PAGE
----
NASA Biohazard Biosensor Nanotech-Based

NASA's nanotechnology-based biosensor is able to detect trace amounts of specific bacteria, viruses and parasites.

"The biosensor makes use of ultra-sensitive carbon nanotubes which can detect biohazards at very low levels," explained Meyya Meyyappan, chief scientist for exploration technology and former director of the Center for Nanotechnology at Ames. "When biohazards are present, the biosensor generates an electrical signal, which is used to determine the presence and concentration levels of specific micro-organisms in the sample. Because of their tiny size, millions of nanotubes can fit on a single biosensor chip."

Under a Reimbursable Space Act Agreement, NASA and Early Warning jointly will develop biosensor enhancements. This is yet another technology developed for the space program that has returned to Earth for civilian use.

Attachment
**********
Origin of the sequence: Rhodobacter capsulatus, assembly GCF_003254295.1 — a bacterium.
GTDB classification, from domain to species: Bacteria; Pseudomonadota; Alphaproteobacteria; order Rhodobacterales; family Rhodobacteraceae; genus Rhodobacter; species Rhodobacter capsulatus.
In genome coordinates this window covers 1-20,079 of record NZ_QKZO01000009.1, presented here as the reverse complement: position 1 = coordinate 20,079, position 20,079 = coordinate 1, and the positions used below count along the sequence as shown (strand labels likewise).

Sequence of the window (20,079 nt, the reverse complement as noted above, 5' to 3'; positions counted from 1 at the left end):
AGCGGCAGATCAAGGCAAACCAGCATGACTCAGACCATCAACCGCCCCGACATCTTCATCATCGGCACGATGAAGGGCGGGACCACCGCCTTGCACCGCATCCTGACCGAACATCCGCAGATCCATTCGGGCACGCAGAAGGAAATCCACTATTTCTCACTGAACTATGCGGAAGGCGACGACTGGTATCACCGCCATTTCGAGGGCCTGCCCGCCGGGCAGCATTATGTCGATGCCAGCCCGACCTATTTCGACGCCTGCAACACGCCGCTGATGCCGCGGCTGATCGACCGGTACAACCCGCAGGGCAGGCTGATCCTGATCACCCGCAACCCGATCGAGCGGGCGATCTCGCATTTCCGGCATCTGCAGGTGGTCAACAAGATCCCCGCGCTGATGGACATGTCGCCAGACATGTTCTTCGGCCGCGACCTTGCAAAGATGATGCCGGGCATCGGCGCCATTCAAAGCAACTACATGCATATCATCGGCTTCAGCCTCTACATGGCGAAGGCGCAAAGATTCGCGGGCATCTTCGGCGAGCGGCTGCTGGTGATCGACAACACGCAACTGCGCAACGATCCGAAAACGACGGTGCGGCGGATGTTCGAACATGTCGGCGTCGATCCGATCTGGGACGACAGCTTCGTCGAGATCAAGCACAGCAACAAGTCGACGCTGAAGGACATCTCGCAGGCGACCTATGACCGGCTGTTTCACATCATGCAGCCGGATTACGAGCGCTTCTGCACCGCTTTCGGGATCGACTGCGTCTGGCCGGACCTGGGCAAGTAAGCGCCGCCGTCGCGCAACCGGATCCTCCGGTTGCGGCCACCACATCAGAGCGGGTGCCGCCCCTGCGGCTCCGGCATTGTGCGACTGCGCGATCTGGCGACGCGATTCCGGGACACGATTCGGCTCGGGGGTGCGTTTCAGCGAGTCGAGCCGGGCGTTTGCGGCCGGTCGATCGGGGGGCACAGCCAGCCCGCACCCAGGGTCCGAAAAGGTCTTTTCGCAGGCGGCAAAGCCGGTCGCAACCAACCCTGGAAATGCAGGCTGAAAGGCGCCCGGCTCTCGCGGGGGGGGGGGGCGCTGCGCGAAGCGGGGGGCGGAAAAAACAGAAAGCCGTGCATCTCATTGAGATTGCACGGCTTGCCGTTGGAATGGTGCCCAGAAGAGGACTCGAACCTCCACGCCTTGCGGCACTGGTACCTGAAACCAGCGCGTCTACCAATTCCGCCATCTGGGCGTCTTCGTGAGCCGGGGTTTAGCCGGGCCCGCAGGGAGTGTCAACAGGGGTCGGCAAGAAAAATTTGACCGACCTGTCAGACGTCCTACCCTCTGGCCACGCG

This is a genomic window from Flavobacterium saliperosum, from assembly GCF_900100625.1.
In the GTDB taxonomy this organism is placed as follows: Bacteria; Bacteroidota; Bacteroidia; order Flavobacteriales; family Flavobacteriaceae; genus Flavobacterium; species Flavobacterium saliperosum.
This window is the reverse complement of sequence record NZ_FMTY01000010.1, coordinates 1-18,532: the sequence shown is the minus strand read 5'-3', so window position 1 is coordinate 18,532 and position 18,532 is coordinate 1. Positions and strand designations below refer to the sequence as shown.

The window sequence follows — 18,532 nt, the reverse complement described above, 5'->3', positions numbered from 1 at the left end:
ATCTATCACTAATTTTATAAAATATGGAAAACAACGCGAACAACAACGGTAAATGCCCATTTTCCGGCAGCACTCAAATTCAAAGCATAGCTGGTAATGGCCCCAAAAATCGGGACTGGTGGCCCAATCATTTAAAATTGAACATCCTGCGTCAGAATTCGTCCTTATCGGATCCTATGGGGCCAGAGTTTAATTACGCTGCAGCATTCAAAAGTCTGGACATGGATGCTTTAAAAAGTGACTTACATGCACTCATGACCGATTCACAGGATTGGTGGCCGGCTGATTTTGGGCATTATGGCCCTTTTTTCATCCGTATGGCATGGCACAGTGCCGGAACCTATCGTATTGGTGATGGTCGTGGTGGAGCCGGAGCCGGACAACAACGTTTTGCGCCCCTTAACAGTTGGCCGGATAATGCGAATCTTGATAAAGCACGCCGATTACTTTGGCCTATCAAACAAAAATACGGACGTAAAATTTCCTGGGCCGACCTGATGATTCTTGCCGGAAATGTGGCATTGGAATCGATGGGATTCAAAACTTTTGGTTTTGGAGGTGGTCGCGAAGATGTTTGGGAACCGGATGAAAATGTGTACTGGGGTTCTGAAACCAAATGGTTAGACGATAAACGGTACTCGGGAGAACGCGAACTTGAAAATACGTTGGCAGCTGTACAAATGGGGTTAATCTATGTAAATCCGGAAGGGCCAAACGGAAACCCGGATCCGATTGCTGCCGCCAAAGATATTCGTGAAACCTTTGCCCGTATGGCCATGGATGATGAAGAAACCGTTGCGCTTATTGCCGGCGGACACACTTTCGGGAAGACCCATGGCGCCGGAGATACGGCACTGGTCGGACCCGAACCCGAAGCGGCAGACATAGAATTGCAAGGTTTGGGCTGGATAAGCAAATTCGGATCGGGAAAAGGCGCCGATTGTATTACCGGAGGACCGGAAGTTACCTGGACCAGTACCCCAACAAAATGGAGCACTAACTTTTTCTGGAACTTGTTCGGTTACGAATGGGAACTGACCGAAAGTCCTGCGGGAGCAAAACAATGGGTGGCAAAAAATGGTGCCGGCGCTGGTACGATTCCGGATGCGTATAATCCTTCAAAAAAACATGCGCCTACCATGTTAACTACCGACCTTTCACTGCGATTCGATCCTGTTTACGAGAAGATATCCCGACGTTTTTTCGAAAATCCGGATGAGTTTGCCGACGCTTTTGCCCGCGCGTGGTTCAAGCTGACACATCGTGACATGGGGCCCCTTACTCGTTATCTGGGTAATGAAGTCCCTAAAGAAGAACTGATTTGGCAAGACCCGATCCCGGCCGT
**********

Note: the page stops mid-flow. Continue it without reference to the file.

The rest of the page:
"The biosensor makes use of ultra-sensitive carbon nanotubes which can detect biohazards at very low levels," explained Meyya Meyyappan, chief scientist for exploration technology and former director of the Center for Nanotechnology at Ames. "When biohazards are present, the biosensor generates an electrical signal, which is used to determine the presence and concentration levels of specific micro-organisms in the sample. Because of their tiny size, millions of nanotubes can fit on a single biosensor chip."

The device will be used to cheaply perform frequent and comprehensive testing for pathogens and infectious diseases in the U.S. and around the world, which is the best way to prevent outbreaks of water-borne disease.


(NASA biohazard biosensor)

Science fiction readers have been looking forward to this sort of highly portable and easy to use biosensor; see the Boink biosensor from The Cobra Event (Richard Preston, 1997) and the WAGD Germ Detector from Quantico (Greg Bear, 2007) for sfnal references.

From NASA Nanotechnology-Based Biosensor Helps Detect Biohazards (NASA press release).

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